Regardless, with the black grip, black chrome shaft and black PVD finished black head, you are one black Sharpie away from murdered out DIY customization.
The line-up features new designs created through our Tour-focused PLD (Putting Lab Design) program, including versions inspired by PING professionals Viktor Hovland (DS 72) and Cameron Champ (Tyne 4).
John K. Solheim, PING President
One of the real strengths of PING putter lines is that they always feature models for all stroke paths. This time around it’s no different. You can see from the chart above that you can start the selection process based upon swing path and also head weight.
PING once again has given you a whole bunch of heads to choose from. You have the classic Anser designs, some modern favorites like the Tyne, and also brand-new heads like the Harwood, CA 70 and DS 72. All in all, you have 11 heads to choose from. Three heads—the Harwood, Fetch and CA 70—also come with shaft options, bringing the total configurations up to 15.
If you know your length, path and dot color code, you are just a shape away from fit. Let’s take a closer look at a few of the new models.
The Anser 4 was the blade that placed fourth in this year’s Most Wanted Blade competition. The Anser 4 replaces the Sigma 2 ZB as the strong arc blade in the line-up. It’s a classic head that I believe has not made an appearance since the Anser Milled line.
While we did see the wide-body blade Kushin in both the Sigma G and Sigma 2 lines, this is the first time that it will be available with the slant neck. As you can see from the model chart above, the Kushin 4 now gives golfers a mid-sized option with a strong arc path. I expect this model to be quite popular as it fits nicely into the mallet that plays like a blade theme of recent putter cycles.
Did you figure out my secret theme yet? All of the models we are looking at are “4s” in honor of their April release. That, and I wanted to show all of the strong arc options. The Tyne 4 is not a new head. It’s been in previous lines and even got the fancy limited-edition treatment last year. Its persistence in the releases likely speaks to its popularity. Of the three strong arc options, this was my favorite. The balance is exceptional and it is very easy to aim. The popularity of the Tyne 4 is definitely justified.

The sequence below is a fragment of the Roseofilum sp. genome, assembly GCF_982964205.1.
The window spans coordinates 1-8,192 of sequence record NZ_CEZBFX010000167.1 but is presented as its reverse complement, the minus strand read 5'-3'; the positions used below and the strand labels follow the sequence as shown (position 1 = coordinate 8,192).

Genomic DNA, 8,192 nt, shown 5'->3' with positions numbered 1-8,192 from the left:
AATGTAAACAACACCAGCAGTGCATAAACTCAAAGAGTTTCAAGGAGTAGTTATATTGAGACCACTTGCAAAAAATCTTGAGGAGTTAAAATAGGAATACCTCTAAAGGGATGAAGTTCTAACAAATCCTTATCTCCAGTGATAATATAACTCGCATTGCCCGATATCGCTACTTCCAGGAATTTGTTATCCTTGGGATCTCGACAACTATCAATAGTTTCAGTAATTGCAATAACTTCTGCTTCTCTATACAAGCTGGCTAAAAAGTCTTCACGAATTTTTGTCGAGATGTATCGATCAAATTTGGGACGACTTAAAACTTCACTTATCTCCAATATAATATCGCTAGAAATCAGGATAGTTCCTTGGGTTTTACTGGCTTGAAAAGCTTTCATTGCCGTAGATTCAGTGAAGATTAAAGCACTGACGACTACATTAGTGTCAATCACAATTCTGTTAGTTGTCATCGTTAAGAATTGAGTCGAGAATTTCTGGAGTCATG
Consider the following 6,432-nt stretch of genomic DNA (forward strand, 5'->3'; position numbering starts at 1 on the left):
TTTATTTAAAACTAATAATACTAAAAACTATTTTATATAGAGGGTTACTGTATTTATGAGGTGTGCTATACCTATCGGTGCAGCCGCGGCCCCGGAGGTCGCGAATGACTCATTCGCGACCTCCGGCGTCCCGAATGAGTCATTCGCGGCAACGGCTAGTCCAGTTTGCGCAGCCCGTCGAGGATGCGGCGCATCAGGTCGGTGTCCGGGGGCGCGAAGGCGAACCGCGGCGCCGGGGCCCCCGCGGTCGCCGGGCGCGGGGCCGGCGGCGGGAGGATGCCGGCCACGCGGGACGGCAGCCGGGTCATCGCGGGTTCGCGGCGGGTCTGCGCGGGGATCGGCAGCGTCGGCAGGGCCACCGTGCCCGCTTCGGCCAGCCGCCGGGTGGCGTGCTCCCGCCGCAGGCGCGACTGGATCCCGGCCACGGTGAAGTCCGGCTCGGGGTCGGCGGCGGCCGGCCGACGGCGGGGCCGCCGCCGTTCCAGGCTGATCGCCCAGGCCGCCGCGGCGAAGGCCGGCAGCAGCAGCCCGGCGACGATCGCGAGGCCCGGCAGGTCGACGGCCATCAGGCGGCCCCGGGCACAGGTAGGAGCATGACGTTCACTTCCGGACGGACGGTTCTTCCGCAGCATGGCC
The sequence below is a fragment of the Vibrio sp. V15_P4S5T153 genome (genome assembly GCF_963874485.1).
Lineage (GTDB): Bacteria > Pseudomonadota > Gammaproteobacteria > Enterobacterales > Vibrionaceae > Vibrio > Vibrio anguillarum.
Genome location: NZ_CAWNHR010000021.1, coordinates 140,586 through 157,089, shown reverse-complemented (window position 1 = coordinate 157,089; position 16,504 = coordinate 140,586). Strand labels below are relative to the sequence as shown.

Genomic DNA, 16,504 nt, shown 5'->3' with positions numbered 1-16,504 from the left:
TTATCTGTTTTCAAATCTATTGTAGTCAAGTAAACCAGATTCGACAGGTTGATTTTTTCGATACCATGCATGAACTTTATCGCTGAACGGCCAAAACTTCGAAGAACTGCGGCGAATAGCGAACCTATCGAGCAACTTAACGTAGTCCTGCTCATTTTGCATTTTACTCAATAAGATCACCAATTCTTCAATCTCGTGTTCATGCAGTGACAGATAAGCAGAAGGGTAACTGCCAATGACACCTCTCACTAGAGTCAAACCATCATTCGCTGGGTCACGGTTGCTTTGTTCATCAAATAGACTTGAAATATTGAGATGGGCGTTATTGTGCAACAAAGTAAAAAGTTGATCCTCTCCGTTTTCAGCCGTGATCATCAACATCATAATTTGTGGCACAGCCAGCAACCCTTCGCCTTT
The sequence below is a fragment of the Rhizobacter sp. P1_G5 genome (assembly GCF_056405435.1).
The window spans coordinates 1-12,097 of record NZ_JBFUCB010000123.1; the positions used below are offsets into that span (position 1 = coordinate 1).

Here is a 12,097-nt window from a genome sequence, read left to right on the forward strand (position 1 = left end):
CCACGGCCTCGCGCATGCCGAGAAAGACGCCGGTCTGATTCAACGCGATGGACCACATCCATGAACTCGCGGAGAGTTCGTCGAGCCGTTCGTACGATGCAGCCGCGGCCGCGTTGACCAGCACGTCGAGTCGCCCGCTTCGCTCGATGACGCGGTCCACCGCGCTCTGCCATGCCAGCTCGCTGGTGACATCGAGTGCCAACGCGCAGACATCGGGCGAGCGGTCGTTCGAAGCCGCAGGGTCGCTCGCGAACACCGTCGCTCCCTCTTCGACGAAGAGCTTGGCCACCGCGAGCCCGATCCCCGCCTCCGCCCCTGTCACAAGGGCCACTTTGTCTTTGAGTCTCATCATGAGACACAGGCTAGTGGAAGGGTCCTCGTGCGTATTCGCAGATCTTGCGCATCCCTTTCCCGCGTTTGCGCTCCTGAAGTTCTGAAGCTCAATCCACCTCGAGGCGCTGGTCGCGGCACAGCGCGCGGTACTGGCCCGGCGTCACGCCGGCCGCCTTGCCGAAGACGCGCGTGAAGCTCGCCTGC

Mixing it up a bit, we take a big turn with the new Harwood. This one is not for strong arcs but it can be built in either slight arc or straight configurations. The Harwood is the outlier model in the cohort, being the only one made from milled aluminum. Putter aficionados know to pay attention when PING rolls out milled aluminum mallets lest we be caught by surprise when the next Ketsch rolls out.
The Harwood is the largest of the 2021 offerings, though the aluminum keeps the weight reasonable. Speaking of weight, this putter has tungsten in the corners to boost that MOI to the sky. This one is pretty much just “point and shoot.” It took sixth in the Most Wanted Mallet competition primarily because of issues at the five-foot range. Maybe the look at address takes some adjustment. If you can dial in the short putts, the Harwood easily moved into the top three.
2021 PING Putters: Redline?
The one oddity about the new 2021 PING putter line is that it doesn’t have an official name like Sigma 2 or Vault. It’s the “2021 PING putters.”
Well, I have decided these will be called the PING Redline putters, based upon the red line at the bottom of the face and my homage to the Redline BMX bike that I always wanted as a kid. That redline was sweet, as are these putters. These days, I’m far less likely to get a concussion with the Redline putter.
What do you think about this new line from PING? Like I mentioned, the heads submitted for Most Wanted testing this year did very well. The Harwood performance surprised me a bit because that one is not a typical shape but PING does know how to mill aluminum. Do you like the all-business looks of these or do you miss the colors and pop of previous lines? Which head are you going to try first? I’m intrigued by the Fetch as the top now looks like the Ketsch and yet it still has the ball-snatching hole on the bottom. Perhaps it should have been renamed the PING “Mullet” as it is business on the top, party on the bottom.
Regardless, I’d suggest you check these out when they hit your shops. The pricing is “modern reasonable” with a MSRP of $249 for all models, except the Harwood where the construction costs bumps the price to $349.
Find out more at PING.com